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The U.S. Food and Drug Administration (FDA) on Jan. 6 granted accelerated approval to lecanemab (brand name Leqembi), a drug that in initial clinical trials slowed the rate of cognitive decline in patients in the early stages of Alzheimer’s disease.
The medication — a monoclonal antibody that’s given by IV every two weeks — is the second of its kind to get the green light from federal regulators. Unlike most other medications approved for the disease, which affects more than 6.5 million Americans, lecanemab goes after the underlying pathology of Alzheimer’s, not just its symptoms.
A similar drug, called Aduhelm, received accelerated approval in 2021. The fast-track process used in both instances allows medications for serious conditions to come to market more quickly based on promising data, though additional studies are required to confirm the “anticipated benefit,” the FDA says.
“Alzheimer’s disease immeasurably incapacitates the lives of those who suffer from it and has devastating effects on their loved ones,” said Billy Dunn, M.D., director of the Office of Neuroscience in the FDA’s Center for Drug Evaluation and Research. “This treatment option is the latest therapy to target and affect the underlying disease process of Alzheimer’s, instead of only treating the symptoms of the disease.”
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The specific causes of Alzheimer’s are unknown, but the disease is marked by changes in the brain, one of them being the accumulation of sticky clumps of protein, known as amyloid plaques. These plaques disrupt brain cell function and affect a person’s ability to remember and think. A leading hypothesis among researchers is that clearing them will slow the progression of the disease.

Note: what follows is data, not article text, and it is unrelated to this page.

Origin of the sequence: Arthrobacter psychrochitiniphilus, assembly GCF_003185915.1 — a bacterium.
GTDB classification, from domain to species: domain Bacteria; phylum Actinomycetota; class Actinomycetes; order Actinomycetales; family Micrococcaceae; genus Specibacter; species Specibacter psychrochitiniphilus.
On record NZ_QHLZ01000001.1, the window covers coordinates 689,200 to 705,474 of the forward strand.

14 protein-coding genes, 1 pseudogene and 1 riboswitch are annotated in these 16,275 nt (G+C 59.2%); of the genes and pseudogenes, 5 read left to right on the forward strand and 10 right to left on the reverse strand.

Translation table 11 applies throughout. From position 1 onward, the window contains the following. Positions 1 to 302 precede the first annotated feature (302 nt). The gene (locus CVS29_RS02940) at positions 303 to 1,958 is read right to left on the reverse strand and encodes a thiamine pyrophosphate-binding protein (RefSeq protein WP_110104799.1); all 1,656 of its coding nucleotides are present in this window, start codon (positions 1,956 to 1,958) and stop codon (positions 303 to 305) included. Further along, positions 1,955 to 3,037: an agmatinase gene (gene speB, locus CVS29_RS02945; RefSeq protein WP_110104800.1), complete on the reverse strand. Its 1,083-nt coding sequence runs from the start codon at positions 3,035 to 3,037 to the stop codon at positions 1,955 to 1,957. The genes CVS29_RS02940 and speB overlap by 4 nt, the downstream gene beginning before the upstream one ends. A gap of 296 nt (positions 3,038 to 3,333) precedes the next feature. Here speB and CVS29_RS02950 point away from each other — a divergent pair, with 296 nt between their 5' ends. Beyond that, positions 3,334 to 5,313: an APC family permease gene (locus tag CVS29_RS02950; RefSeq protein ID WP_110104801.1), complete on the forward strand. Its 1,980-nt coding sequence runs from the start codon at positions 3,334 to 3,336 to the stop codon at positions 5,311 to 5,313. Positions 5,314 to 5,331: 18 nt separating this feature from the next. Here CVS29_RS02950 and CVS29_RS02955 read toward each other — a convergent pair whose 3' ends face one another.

The FDA’s decision was based on phase 2 clinical trial data, which showed that participants in the early stages of Alzheimer’s disease who received lecanemab had a “statistically significant reduction in brain amyloid plaque” compared to those who received a placebo over the course of the study period.
Results from a phase 3 trial, which were published after lecanemab’s manufacturers applied for accelerated approval, support the initial findings. In a study of nearly 1,800 adults between the ages of 50 and 90 with early Alzheimer’s, participants who received lecanemab saw a reduction in amyloid levels over 18 months. What’s more, the drug was associated with “moderately less decline on measures of cognition and function” compared to the placebo, though some Alzheimer’s experts have questioned whether it’s enough to show a true benefit to patients.
The prescribing information for lecanemab includes a warning for amyloid-related imaging abnormalities, which can include swelling and bleeding in the brain. Common side effects of the drug include infusion-related reactions (this may include flu-like symptoms, nausea, vomiting and changes in blood pressure) and headache.